Erin: For sure. So at the federal level, this largely looks at species that are particularly endangered or considered at risk or perhaps part of threatened habitats. It also provides protection to animals in protected areas like national parks or national nature reserves and things like that. One of the primary pieces of federal legislation that I deal with is the federal Migratory Birds Convention Act. Because it tends to be that all these migratory birds are not just present, as we know, in one locality or one province; they tend to move throughout the landscape.

At the provincial level, we see the B.C. Wildlife Act, and that helps to fill in some of the gaps of how wildlife is managed at a provincial level. So this piece of legislation and at the provincial level is where we see things like hunting and trapping regulations; we see species limits, bag limits; it defines allowable hunting regions. It also prescribes a few more pieces of legislation for things like wildlife feeding. So the B.C. Wildlife Act prohibits the feeding of dangerous wildlife like bears and wolves and cougars, but it does leave a big gap for other animals.

And this is where municipal law can come in. So although some of those bigger, broader changes aren’t necessarily jurisdiction of the municipality, it is still really important that municipal bylaws can fill in, even more, some of those gaps.

So if we take a look at wildlife feeding, municipalities have the power to say it’s a ticketable offense to feed wildlife, and that can include all types of animals, whether it’s raccoons or squirrels or geese in parks, in ways that are unhealthy and harmful. And unfortunately, even though it might feel good or catch a nice photo, we know that wildlife feeding rarely results in a good outcome and the people who suffer are the animals.

Laws around spirit bears in B.C.

A spirit bear looks at the camera from in the woods.

Amy: I was wondering, for me as a person reviewing legislation, it can be really overwhelming sometimes to think about the thousands, maybe tens of thousands of species that there are, and the way that the law tries to make different categories and rules around not just individual species, but geographic areas. And I thought if we could take a couple individual species of animals and maybe chat through. How it looks; what laws apply; and what some outcomes are for individual animals.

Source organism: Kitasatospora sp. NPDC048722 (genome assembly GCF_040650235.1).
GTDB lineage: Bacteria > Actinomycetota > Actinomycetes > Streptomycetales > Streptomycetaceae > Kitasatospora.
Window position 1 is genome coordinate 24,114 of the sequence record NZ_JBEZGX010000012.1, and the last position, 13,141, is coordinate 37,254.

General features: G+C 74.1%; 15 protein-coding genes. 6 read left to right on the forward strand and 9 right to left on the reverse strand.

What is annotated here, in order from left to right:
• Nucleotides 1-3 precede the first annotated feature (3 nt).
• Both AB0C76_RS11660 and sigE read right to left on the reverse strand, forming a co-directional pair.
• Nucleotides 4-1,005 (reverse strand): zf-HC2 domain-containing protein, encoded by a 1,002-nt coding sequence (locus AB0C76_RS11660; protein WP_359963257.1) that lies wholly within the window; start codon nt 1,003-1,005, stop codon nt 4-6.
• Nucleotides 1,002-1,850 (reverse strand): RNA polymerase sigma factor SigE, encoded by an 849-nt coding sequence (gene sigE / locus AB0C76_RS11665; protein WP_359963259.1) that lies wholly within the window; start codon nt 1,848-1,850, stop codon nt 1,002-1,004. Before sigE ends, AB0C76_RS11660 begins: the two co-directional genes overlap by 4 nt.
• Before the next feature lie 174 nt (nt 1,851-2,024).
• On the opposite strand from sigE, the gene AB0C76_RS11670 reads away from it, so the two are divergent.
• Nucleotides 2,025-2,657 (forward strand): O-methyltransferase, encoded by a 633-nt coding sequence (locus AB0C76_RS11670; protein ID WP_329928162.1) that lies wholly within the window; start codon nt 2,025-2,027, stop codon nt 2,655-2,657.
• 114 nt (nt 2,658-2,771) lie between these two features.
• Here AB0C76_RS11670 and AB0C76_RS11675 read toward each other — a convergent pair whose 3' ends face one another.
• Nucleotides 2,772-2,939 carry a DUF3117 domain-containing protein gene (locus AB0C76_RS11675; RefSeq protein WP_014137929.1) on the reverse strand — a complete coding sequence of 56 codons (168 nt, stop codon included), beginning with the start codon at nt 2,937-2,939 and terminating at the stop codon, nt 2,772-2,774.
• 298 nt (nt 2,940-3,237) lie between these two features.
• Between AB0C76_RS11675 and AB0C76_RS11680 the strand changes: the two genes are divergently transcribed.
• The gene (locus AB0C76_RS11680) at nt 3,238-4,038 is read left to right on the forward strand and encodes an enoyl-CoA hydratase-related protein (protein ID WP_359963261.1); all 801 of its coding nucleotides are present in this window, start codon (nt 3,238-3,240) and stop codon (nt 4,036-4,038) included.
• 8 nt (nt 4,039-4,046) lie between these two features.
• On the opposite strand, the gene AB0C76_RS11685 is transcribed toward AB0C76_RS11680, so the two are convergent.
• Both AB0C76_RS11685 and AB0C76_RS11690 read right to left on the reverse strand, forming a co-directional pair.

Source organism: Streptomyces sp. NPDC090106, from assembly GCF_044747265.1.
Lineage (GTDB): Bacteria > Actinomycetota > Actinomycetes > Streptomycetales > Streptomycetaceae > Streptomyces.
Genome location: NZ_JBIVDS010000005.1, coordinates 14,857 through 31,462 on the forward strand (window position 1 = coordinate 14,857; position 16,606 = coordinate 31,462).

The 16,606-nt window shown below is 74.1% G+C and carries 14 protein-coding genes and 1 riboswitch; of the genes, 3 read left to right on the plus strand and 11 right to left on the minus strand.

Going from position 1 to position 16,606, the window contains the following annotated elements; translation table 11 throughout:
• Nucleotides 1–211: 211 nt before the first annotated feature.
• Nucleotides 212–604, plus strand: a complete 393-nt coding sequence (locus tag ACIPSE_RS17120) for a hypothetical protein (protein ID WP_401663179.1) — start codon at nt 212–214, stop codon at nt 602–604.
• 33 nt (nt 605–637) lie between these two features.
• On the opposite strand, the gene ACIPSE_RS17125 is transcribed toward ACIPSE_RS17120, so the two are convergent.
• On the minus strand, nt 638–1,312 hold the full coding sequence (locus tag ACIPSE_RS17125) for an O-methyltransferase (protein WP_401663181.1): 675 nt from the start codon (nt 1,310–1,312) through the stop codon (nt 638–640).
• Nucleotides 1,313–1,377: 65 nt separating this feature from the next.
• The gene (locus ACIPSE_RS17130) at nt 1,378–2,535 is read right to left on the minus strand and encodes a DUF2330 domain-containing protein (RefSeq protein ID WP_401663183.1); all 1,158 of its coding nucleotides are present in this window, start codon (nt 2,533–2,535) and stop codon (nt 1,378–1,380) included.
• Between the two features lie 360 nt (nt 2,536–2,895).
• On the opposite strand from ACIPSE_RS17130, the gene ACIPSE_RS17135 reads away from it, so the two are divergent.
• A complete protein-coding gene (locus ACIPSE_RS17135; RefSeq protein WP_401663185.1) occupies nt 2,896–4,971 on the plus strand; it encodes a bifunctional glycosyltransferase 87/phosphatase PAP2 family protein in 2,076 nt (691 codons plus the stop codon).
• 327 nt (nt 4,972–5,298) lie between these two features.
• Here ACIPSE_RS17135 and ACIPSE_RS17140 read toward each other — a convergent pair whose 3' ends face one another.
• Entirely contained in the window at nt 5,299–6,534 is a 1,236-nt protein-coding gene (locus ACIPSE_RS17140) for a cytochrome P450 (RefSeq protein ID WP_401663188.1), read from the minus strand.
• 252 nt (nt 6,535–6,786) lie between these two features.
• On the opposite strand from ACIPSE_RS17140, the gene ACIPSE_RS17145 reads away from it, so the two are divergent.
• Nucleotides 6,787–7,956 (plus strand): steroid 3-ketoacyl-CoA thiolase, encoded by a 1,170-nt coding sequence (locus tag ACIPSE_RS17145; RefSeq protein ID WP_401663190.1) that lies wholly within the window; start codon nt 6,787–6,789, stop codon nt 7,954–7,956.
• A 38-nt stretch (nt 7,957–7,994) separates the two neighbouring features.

One that comes to mind for many people is the spirit bear, or the white variation of the black bear, and how laws have been developed to protect that bear. I’m curious what you know about that.

Erin: I have heard that there have been some changes incorporating Indigenous laws. So I know that although the province sets black bear hunting levels across different regions and different seasons, there are some Indigenous nations that have their own laws about which types of traps are appropriate, what their hunting season is. And I think what we’re seeing is those are starting to align. And there have been pushes, for example, in changes to black bear hunting limits in order to try and protect spirit bears, because we know that this is a genetic minority and something that has incredible cultural and spiritual significance to a lot of people.

Amy: And I guess some areas just no hunting can occur at all for black bears. Is that right?

Erin: Indeed. In some areas.

Laws around wolves in B.C.

A wolf lies down in a forest. Wolves have been culled in B.C. since 2015.

Amy: That’s kind of a happy story, right? Seeing change and seeing more protection.

I’m wondering if we could talk a little bit about wolves, certainly not as happy of a story.

Many people know, but just in case there are some who don’t: in B.C., there is a wolf cull that has ongoing has been ongoing since 2015, where quite a large volume of wolves are being culled. Essentially killed by helicopter and other means by the province and it’s being paid for with tax dollars. And I’m curious about if you have any knowledge around how the law has come to be, that that’s allowed. What makes it okay to kill these animals in large numbers?

Erin: I think the biggest piece is that it’s become a directive from the provincial government. So whatever restrictions have been in place can potentially change. I know there was a case taken forward. Pacific Wild actually tried to bring forward a legal case that the killing methods of shooting these wolves aerially from helicopters was against the B.C. Wildlife Act.

It is challenging because it highlights some of the really horrible methods that are actually legal. So at this point in time, the use of baiting and poisons and aerial shooting are all completely within the bounds of the law.

I think we can look at this project and definitely disagree. The science all points toward habitat disturbance being the primary factor to caribou decline, which then allows wolves to access the landscape. But in that same sense of wildlife management versus wildlife stewardship, if we’re trying to manage, we’re not going to be able to shoot our way out of this problem.

We have recent evidence showing that habitat restoration of these disturbed areas can restore the landscape and can protect caribou. And if you look at what your tax dollars are paying for, really I would prefer to see my tax dollars invested in habitat restoration.

Amy: It seems to me like that would be the case of most people.

Erin: Indeed. There’s a high percentage of British Colombians, and my mentor, Dr. Dubois did some research on this area, that 95% of British Columbians didn’t agree with killing one species to save another, even if they were endangered.